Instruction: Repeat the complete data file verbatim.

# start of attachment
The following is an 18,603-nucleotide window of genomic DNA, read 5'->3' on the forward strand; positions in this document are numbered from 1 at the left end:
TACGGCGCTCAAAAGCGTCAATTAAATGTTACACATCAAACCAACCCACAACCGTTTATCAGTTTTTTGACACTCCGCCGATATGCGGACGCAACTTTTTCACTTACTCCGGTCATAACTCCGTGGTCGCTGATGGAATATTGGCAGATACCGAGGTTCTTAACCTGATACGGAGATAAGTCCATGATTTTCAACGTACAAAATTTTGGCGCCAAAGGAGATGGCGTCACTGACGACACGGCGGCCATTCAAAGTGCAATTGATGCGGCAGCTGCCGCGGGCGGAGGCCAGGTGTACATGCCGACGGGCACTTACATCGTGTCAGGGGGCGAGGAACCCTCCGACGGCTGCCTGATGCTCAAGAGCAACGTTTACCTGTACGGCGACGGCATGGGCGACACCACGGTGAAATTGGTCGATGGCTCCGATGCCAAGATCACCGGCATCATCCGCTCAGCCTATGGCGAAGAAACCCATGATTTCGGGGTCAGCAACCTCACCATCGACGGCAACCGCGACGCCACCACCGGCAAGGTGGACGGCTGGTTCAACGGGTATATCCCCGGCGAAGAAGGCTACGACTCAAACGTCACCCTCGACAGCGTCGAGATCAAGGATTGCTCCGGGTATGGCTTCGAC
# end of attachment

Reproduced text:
The following is an 18,603-nucleotide window of genomic DNA, read 5'->3' on the forward strand; positions in this document are numbered from 1 at the left end:
TACGGCGCTCAAAAGCGTCAATTAAATGTTACACATCAAACCAACCCACAACCGTTTATCAGTTTTTTGACACTCCGCCGATATGCGGACGCAACTTTTTCACTTACTCCGGTCATAACTCCGTGGTCGCTGATGGAATATTGGCAGATACCGAGGTTCTTAACCTGATACGGAGATAAGTCCATGATTTTCAACGTACAAAATTTTGGCGCCAAAGGAGATGGCGTCACTGACGACACGGCGGCCATTCAAAGTGCAATTGATGCGGCAGCTGCCGCGGGCGGAGGCCAGGTGTACATGCCGACGGGCACTTACATCGTGTCAGGGGGCGAGGAACCCTCCGACGGCTGCCTGATGCTCAAGAGCAACGTTTACCTGTACGGCGACGGCATGGGCGACACCACGGTGAAATTGGTCGATGGCTCCGATGCCAAGATCACCGGCATCATCCGCTCAGCCTATGGCGAAGAAACCCATGATTTCGGGGTCAGCAACCTCACCATCGACGGCAACCGCGACGCCACCACCGGCAAGGTGGACGGCTGGTTCAACGGGTATATCCCCGGCGAAGAAGGCTACGACTCAAACGTCACCCTCGACAGCGTCGAGATCAAGGATTGCTCCGGGTATGGCTTCGAC